By Samuel Indyk and Elizabeth Howcroft
LONDON (Reuters) – European shares were lower on Tuesday, while yields on 10-year U.S. inflation-linked bonds were close to turning positive for the first time in two years, as the prospect of aggressive Fed tightening to rein in inflation kept investors on edge.
Investors were also preparing for the next barrage of company earnings that will help them assess the impact of the Ukraine war and a spike in inflation.
Heineken, Nestle and Renault report out of Europe this week. Netflix, Tesla and Verizon are scheduled to report this week from the United States.
Yields on 10-year U.S. inflation linked bonds held near the two-year highs they reached on Monday, and are within touching distance of turning positive for the first time since the onset of the pandemic.
Equity investors had been reassured by the fact that, when stripping out the effects of inflation, bond yields had been deep in negative territory, but that looks set to end.
At 1035 GMT, the pan-European STOXX 600 was down 1.1%, Germany’s DAX was down 0.9% and Britain’s FTSE 100 was 0.4% lower – although analysts warned about over interpreting moves given lower liquidity over the long Easter weekend.
The MSCI world equity index, which tracks shares in 50 countries, was 0.3% lower. S&P 500 futures fell 0.3% and Nasdaq futures declined 0.4%.
The Federal Reserve looks all but certain to raise its interest rate by 50 basis points when it meets next month and a 75 basis point hike hasn’t been ruled out.
St. Louis Federal Reserve President James Bullard repeated his case for raising rates to 3.5% by the year-end on Monday, adding a 75 basis point hike should not be discounted, although this was not his base case.
“I think that’s a good reminder for markets that that is actually possible but he is known for his hawkish views so you do have to take that into account as well,” said Baylee Wakefield, multi asset portfolio manager at Aviva Investors.
Wakefield added the latest developments in Ukraine, where Russia has launched a new offensive in the east, is having an impact on markets in terms of volatility.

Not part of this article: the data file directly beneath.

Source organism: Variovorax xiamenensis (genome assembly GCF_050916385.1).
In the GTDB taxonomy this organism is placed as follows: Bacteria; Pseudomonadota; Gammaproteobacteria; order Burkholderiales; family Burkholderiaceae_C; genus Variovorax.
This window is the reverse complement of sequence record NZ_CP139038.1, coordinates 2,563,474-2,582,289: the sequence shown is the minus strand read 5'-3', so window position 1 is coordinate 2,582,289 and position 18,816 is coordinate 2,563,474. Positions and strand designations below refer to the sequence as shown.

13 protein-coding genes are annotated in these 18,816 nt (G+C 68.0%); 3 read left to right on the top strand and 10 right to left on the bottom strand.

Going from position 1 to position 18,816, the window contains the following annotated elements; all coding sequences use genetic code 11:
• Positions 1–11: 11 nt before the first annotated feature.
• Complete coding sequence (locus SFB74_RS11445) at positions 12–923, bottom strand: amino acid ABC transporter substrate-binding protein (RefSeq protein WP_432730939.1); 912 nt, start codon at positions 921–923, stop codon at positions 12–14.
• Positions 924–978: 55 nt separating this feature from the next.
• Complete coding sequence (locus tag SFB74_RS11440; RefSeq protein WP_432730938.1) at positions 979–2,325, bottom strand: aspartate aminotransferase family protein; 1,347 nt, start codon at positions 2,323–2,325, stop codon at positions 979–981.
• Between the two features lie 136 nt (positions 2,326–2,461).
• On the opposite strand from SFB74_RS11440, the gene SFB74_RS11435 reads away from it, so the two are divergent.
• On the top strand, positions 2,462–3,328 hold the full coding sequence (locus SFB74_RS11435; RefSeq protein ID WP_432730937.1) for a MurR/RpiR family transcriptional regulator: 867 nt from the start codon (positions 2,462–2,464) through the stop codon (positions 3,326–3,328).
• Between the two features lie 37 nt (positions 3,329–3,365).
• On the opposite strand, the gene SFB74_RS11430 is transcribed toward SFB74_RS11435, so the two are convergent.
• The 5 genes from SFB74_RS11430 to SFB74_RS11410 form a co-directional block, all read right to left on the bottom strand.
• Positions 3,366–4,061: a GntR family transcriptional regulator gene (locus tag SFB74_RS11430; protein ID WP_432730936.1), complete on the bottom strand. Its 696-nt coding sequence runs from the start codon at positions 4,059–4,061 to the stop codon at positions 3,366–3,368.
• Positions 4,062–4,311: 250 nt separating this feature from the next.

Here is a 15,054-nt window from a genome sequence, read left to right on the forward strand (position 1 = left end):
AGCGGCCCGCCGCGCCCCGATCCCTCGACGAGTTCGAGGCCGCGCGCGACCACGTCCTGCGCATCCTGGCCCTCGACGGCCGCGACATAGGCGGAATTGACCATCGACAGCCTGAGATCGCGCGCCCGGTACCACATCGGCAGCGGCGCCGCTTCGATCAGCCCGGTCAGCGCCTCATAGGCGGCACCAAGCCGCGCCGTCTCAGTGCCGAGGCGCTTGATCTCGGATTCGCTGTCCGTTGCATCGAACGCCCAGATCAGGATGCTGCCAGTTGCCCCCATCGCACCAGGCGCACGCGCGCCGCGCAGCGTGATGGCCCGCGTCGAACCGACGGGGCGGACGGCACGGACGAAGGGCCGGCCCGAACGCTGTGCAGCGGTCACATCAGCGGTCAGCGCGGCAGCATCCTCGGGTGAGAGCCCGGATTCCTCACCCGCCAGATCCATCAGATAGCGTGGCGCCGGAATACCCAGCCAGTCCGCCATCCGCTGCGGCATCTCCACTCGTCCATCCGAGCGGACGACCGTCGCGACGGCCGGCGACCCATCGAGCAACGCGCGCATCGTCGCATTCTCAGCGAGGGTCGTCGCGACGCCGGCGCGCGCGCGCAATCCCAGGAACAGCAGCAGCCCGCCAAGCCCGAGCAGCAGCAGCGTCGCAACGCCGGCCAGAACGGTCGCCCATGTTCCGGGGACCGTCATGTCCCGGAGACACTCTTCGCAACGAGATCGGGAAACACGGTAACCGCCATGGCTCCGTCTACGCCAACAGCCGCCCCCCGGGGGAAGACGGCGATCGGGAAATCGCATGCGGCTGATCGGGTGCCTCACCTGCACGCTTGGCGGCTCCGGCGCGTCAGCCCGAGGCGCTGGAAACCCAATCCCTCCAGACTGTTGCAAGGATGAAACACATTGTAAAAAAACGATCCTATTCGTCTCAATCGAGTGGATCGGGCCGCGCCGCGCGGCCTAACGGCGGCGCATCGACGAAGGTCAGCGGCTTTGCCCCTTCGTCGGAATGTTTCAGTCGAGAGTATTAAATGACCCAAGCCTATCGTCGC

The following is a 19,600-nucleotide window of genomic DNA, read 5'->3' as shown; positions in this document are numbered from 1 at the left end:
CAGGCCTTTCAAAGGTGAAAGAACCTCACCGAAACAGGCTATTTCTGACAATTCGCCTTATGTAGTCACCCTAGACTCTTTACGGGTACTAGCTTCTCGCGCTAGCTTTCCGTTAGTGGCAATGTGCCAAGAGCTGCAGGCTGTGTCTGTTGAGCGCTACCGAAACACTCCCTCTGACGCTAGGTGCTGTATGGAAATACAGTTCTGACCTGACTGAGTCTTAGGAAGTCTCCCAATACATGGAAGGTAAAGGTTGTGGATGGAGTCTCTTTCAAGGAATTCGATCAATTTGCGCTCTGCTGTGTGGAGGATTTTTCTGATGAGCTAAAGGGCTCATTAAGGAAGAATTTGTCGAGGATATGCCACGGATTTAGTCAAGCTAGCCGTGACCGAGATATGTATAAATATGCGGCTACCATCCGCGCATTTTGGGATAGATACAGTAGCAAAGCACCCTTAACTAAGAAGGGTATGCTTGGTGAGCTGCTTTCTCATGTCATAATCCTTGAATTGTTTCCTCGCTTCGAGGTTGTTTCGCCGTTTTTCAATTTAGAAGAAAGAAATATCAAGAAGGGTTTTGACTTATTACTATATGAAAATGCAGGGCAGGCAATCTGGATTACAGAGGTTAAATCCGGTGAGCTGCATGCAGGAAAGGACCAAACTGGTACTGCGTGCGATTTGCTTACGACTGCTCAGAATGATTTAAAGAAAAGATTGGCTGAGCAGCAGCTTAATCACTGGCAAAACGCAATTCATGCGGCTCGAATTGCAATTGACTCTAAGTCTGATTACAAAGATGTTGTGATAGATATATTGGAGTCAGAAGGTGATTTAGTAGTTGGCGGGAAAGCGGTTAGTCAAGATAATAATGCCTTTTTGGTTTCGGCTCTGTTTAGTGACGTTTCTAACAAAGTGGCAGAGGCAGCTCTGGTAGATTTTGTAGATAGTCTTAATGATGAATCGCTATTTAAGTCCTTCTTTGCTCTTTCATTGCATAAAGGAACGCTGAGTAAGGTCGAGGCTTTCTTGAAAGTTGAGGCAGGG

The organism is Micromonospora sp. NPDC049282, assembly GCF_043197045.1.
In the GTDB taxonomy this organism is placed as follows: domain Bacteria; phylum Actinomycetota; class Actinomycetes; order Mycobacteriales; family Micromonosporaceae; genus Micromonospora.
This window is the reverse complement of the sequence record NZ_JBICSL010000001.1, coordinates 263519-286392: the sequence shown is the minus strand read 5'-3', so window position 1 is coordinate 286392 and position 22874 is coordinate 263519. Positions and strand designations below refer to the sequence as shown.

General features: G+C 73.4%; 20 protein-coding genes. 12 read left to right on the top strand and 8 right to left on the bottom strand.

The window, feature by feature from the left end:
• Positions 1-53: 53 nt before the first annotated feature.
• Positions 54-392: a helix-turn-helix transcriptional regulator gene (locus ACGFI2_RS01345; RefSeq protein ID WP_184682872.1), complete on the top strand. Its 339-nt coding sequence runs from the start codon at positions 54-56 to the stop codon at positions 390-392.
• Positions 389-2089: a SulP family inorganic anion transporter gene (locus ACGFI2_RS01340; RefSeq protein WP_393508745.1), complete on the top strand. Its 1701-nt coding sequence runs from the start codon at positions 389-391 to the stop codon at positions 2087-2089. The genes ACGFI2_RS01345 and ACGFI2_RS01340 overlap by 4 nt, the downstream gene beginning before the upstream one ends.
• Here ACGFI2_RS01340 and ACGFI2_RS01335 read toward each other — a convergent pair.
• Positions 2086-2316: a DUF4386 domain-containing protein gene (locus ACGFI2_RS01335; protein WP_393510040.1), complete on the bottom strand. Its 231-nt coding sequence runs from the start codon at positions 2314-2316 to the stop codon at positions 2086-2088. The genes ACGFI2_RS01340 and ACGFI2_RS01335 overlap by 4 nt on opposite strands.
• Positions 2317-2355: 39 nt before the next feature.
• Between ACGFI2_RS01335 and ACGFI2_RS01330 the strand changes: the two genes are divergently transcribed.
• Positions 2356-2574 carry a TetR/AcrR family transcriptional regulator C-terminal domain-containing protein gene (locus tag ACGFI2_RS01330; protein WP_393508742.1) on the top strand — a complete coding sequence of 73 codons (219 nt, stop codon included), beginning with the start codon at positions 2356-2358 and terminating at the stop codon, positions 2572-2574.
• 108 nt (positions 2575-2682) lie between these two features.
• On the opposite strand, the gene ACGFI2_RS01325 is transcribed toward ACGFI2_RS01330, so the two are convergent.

The dollar index rose above 101 for the first time since March 2020, as the greenback hit a 20-year high against the yen and tested a two-year peak on the euro, amid higher U.S. Treasury yields.
The divergence in monetary policies between Japan and the United States has pushed the yen to its weakest level against the dollar since 2002 at 128.465.
“Japan is looking to continue to stimulate the economy, which is quite a big contrast to what we’re seeing in the U.S. with more aggressive tightening expected,” Wakefield added.
The benchmark 10-year Treasury yield was last at 2.8877%, after earlier reaching its highest level since late 2018 at 2.909%. The 30-year U.S. Treasury yield rose above 3.0% for the first time since early 2019.
German bond yields tracked their U.S. counterparts, with the European Central Bank’s non-committal tone last week leaving German bonds exposed to the U.S. bond sell-off.
Germany’s 10-year government bond yield rose 7.9 basis points (bps) to 0.916%, its highest since July 2015.
Oil prices edged lower but remained near their highest since mid-March as investor worried over tight global supply after Libya was forced to halt some oil exports as forces in the east expanded their blockade of the sector.
Brent crude futures were last down 1.3% at $111.66 a barrel. U.S. crude futures were down 1.5% at $106.57 a barrel.
Gold prices were steady after coming close to reaching $2,000 an ounce during Monday’s session. Spot gold was last at $1,976.04 an ounce.
(Reporting by Samuel Indyk and Elizabeth Howcroft; Editing by Mark Potter and Barbara Lewis)